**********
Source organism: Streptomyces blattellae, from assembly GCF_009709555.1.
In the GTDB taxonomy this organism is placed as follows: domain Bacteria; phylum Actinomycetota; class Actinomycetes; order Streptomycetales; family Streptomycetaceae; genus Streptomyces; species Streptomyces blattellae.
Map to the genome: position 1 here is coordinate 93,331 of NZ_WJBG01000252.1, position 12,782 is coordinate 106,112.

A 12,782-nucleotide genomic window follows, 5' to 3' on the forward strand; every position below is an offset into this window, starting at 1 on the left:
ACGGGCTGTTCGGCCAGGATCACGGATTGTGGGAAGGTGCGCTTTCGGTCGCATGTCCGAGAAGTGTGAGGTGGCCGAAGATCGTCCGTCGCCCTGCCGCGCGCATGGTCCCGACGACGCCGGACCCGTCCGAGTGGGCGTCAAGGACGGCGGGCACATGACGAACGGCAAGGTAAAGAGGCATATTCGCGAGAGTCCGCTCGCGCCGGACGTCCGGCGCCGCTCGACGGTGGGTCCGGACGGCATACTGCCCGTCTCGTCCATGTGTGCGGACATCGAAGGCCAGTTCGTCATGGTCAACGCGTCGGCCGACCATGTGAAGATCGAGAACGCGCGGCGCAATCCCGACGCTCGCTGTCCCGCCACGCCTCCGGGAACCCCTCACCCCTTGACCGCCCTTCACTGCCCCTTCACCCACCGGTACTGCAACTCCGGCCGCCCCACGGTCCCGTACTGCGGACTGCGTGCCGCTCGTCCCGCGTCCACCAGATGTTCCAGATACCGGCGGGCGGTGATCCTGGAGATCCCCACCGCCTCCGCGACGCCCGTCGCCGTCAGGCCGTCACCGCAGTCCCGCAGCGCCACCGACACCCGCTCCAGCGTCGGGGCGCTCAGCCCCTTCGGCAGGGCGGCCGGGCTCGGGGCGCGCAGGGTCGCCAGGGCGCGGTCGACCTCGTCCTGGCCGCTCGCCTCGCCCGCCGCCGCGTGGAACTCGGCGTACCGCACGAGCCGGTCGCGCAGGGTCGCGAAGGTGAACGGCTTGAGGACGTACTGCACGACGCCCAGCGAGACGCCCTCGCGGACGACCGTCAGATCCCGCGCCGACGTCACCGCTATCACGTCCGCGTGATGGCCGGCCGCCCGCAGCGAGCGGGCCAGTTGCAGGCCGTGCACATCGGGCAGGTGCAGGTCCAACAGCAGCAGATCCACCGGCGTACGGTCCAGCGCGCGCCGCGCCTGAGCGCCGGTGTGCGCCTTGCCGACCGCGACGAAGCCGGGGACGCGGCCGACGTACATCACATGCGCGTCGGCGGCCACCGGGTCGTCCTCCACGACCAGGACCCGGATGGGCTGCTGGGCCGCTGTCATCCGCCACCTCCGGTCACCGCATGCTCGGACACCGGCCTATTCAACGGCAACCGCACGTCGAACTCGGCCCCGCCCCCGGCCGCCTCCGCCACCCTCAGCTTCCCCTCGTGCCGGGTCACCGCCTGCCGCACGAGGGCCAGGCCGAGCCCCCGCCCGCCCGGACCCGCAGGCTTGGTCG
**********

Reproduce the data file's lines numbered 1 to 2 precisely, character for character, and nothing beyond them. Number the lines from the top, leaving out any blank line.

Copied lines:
Source organism: Streptomyces blattellae, from assembly GCF_009709555.1.
In the GTDB taxonomy this organism is placed as follows: domain Bacteria; phylum Actinomycetota; class Actinomycetes; order Streptomycetales; family Streptomycetaceae; genus Streptomyces; species Streptomyces blattellae.